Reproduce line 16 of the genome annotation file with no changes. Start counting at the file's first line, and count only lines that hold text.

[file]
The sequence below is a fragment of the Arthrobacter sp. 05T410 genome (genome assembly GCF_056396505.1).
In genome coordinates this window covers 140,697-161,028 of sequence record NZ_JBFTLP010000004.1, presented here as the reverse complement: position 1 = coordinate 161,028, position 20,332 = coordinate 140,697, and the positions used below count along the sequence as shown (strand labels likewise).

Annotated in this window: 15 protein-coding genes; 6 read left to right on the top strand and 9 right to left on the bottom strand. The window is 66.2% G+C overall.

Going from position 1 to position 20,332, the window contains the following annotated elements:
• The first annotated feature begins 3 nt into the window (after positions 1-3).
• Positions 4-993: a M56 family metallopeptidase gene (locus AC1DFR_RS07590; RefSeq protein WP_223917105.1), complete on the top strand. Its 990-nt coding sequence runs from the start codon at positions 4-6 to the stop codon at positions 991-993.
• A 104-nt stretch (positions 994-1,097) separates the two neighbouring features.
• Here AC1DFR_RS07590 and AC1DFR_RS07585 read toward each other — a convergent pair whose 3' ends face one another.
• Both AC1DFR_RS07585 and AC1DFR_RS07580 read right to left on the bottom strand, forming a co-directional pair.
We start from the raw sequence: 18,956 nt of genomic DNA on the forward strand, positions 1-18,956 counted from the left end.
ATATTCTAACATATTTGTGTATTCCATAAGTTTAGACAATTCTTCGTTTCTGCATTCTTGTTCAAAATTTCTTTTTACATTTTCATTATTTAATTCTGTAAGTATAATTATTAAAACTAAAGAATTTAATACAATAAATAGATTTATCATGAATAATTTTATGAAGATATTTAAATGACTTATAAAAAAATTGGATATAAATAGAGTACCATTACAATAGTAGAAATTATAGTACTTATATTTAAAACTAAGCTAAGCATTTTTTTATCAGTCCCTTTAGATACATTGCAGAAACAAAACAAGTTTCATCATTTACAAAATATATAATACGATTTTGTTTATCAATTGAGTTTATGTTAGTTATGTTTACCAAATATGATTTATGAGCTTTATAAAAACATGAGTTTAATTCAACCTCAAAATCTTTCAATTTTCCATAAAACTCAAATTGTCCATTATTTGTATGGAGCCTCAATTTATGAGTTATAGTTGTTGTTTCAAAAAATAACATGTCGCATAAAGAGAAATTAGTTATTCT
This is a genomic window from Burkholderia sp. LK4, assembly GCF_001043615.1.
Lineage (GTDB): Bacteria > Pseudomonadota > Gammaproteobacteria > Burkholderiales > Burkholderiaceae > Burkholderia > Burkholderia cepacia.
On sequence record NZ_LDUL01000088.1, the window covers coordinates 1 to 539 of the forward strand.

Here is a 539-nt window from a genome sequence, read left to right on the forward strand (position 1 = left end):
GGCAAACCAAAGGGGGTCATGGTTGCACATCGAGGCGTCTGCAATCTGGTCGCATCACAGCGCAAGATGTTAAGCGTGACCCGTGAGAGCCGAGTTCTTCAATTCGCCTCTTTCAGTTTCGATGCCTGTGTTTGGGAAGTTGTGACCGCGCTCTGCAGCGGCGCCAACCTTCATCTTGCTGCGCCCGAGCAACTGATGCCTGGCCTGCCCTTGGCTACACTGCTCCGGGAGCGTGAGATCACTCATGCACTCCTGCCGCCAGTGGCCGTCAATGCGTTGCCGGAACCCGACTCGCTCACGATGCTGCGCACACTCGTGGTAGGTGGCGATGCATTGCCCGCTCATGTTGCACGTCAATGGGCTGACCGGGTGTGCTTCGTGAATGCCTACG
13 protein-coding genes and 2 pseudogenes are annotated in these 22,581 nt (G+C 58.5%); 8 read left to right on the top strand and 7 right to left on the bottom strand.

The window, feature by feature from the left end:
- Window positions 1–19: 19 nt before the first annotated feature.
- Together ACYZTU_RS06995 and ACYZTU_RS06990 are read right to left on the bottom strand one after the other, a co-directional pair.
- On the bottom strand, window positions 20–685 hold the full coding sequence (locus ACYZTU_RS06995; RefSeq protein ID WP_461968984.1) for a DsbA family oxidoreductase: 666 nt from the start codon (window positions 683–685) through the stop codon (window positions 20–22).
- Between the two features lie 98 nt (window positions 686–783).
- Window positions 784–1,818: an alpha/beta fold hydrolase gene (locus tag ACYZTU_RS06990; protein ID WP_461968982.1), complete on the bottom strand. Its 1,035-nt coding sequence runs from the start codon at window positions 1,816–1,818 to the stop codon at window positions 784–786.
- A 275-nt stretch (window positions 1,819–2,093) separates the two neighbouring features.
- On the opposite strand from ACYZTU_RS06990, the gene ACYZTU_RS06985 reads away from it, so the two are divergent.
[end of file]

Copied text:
GGCAAACCAAAGGGGGTCATGGTTGCACATCGAGGCGTCTGCAATCTGGTCGCATCACAGCGCAAGATGTTAAGCGTGACCCGTGAGAGCCGAGTTCTTCAATTCGCCTCTTTCAGTTTCGATGCCTGTGTTTGGGAAGTTGTGACCGCGCTCTGCAGCGGCGCCAACCTTCATCTTGCTGCGCCCGAGCAACTGATGCCTGGCCTGCCCTTGGCTACACTGCTCCGGGAGCGTGAGATCACTCATGCACTCCTGCCGCCAGTGGCCGTCAATGCGTTGCCGGAACCCGACTCGCTCACGATGCTGCGCACACTCGTGGTAGGTGGCGATGCATTGCCCGCTCATGTTGCACGTCAATGGGCTGACCGGGTGTGCTTCGTGAATGCCTACG